Red Pepper is an independent, non-profit magazine that puts left politics and culture at the heart of its stories. We think publications should embrace the values of a movement that is unafraid to take a stand, radical yet not dogmatic, and focus on amplifying the voices of the people and activists that make up our movement. If you think so too, please support Red Pepper in continuing our work by becoming a subscriber today.
Why not try our new pay as you feel subscription? You decide how much to pay.
Share this article  
  share on facebook     share on twitter  

Nick DeardenNick Dearden is the director of UK campaigning organisation Global Justice Now. He was previously the director of Jubilee Debt Campaign


#MeToo is necessary – but I’m sick of having to prove my humanity
Women are expected to reveal personal trauma to be taken seriously, writes Eleanor Penny

Universal credit isn’t about saving money – it’s about disciplining unemployed people
The scheme has cost a fortune and done nothing but cause suffering. So why does it exist at all? Tom Walker digs into universal credit’s origins in Tory ideology

Meet the digital feminists
We're building new online tools to create a new feminist community and tackle sexism wherever we find it, writes Franziska Grobke

The Marikana women’s fight for justice, five years on
Marienna Pope-Weidemann meets Sikhala Sonke, a grassroots social justice group led by the women of Marikana

Forget ‘Columbus Day’ – this is the Day of Indigenous Resistance
By Leyli Horna, Marcela Terán and Sebastián Ordonez for Wretched of the Earth

Uber and the corporate capture of e-petitions
Steve Andrews looks at a profit-making petition platform's questionable relationship with the cab company

You might be a centrist if…
What does 'centrist' mean? Tom Walker identifies the key markers to help you spot centrism in the wild

Black Journalism Fund Open Editorial Meeting in Leeds
Friday 13th October, 5pm to 7pm, meeting inside the Laidlaw Library, Leeds University

This leadership contest can transform Scottish Labour
Martyn Cook argues that with a new left-wing leader the Scottish Labour Party can make a comeback

Review: No Is Not Enough
Samir Dathi reviews No Is Not Enough: Defeating the New Shock Politics, by Naomi Klein

Building Corbyn’s Labour from the ground up: How ‘the left’ won in Hackney South
Heather Mendick has gone from phone-banker at Corbyn for Leader to Hackney Momentum organiser to secretary of her local party. Here, she shares her top tips on transforming Labour from the bottom up

Five things to know about the independence movement in Catalonia
James O'Nions looks at the underlying dynamics of the Catalan independence movement

‘This building will be a library!’ From referendum to general strike in Catalonia
Ignasi Bernat and David Whyte report from the Catalan general strike, as the movements prepare to build a new republic

Chlorine chickens are just the start: Liam Fox’s Brexit trade free-for-all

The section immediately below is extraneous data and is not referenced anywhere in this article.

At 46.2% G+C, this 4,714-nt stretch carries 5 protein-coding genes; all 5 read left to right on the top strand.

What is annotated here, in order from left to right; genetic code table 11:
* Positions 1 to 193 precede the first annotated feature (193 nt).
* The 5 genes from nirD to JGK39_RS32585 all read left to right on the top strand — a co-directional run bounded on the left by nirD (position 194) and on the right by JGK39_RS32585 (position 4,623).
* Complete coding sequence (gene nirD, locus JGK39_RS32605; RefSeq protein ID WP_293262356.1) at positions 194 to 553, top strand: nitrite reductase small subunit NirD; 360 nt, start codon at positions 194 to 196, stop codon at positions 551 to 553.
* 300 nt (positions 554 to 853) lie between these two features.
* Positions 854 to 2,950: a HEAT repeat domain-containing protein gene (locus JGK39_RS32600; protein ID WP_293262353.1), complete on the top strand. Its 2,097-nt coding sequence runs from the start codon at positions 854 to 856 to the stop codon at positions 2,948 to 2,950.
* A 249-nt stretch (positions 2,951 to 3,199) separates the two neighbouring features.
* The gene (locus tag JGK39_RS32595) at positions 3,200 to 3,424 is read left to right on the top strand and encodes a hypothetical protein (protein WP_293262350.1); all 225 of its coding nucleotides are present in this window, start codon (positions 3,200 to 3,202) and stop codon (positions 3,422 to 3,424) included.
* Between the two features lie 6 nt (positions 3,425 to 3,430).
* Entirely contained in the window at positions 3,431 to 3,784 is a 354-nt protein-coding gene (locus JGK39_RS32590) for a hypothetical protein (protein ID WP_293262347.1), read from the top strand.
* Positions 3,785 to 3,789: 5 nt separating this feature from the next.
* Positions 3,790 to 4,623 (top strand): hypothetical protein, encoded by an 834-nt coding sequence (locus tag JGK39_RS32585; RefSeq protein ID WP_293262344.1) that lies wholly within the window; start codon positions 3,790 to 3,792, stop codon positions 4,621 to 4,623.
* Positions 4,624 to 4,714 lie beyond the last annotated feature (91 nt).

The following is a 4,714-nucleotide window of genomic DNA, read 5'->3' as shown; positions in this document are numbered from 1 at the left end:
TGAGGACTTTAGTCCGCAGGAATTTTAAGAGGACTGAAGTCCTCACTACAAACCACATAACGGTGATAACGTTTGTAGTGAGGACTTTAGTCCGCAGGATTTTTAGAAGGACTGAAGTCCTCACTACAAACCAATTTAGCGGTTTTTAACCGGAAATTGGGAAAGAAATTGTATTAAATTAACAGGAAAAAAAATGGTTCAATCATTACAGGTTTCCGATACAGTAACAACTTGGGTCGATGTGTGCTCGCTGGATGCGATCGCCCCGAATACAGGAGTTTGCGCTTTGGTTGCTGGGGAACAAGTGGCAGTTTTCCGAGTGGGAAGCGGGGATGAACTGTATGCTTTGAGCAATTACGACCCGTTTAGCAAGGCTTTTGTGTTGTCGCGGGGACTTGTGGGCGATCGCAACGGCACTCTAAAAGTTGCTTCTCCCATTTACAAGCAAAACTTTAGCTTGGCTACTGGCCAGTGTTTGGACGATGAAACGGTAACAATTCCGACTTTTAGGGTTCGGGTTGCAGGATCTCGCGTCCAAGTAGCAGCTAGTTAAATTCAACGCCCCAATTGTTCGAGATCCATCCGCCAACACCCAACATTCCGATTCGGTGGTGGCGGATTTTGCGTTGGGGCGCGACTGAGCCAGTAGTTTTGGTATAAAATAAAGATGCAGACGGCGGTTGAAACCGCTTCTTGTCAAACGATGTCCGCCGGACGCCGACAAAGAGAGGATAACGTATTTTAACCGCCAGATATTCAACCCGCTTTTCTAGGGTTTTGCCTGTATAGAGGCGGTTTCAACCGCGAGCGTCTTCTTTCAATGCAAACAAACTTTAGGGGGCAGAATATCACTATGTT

A hard-right free marketer is now in charge of our trade policy. We urgently need to develop an alternative vision, writes Nick Dearden

There is no ‘cult of Corbyn’ – this is a movement preparing for power
The pundits still don’t understand that Labour’s new energy is about ‘we’ not ‘me’, writes Hilary Wainwright

Debt relief for the hurricane-hit islands is the least we should do
As the devastation from recent hurricanes in the Caribbean becomes clearer, the calls for debt relief for affected countries grow stronger, writes Tim Jones

‘Your credit score is not sufficient to enter this location’: the risks of the ‘smart city’
Jathan Sadowski explains techno-political trends of exclusion and enforcement in our cities, and how to overcome this new type of digital oppression

Why I’m standing with pregnant women and resisting NHS passport checks
Dr Joanna Dobbin says the government is making migrant women afraid to seek healthcare, increasing their chances of complications or even death

‘Committees in Defence of the Referendum’: update from Catalonia
Ignasi Bernat and David Whyte on developments as the Catalan people resist the Spanish state's crackdown on their independence referendum

The rights and safety of LGBTQ+ people are not guaranteed – we must continue to fight for them
Kennedy Walker looks at the growth in hate attacks at a time when the Tory government is being propped up by homophobes

Naomi Klein: the Corbyn movement is part of a global phenomenon
What radical writer Naomi Klein said in her guest speech to Labour Party conference

Waiting for the future to begin: refugees’ everyday lives in Greece
Solidarity volunteer Karolina Partyga on what she has learned from refugees in Thessaloniki

Don’t let Uber take you for a ride
Uber is no friend of passengers or workers, writes Lewis Norton – the firm has put riders at risk and exploited its drivers

Acid Corbynism’s next steps: building a socialist dance culture
Matt Phull and Will Stronge share more thoughts about the postcapitalist potential of the Acid Corbynist project

Flooding the cradle of civilisation: A 12,000 year old town in Kurdistan battles for survival
It’s one of the oldest continually inhabited places on earth, but a new dam has put Hasankeyf under threat, write Eliza Egret and Tom Anderson

New model activism: Putting Labour in office and the people in power
Hilary Wainwright examines how the ‘new politics’ needs to be about both winning electoral power and building transformative power

What is ‘free movement plus’?
A new report proposes an approach that can push back against the tide of anti-immigrant sentiment. Luke Cooper explains

The World Transformed: Red Pepper’s pick of the festival
Red Pepper is proud to be part of organising The World Transformed, in Brighton from 23-26 September. Here are our highlights from the programme

Working class theatre: Save Our Steel takes the stage
A new play inspired by Port Talbot’s ‘Save Our Steel’ campaign asks questions about the working class leaders of today. Adam Johannes talks to co-director Rhiannon White about the project, the people and the politics behind it

The dawn of commons politics
As supporters of the new 'commons politics' win office in a variety of European cities, Stacco Troncoso and Ann Marie Utratel chart where this movement came from – and where it may be going


42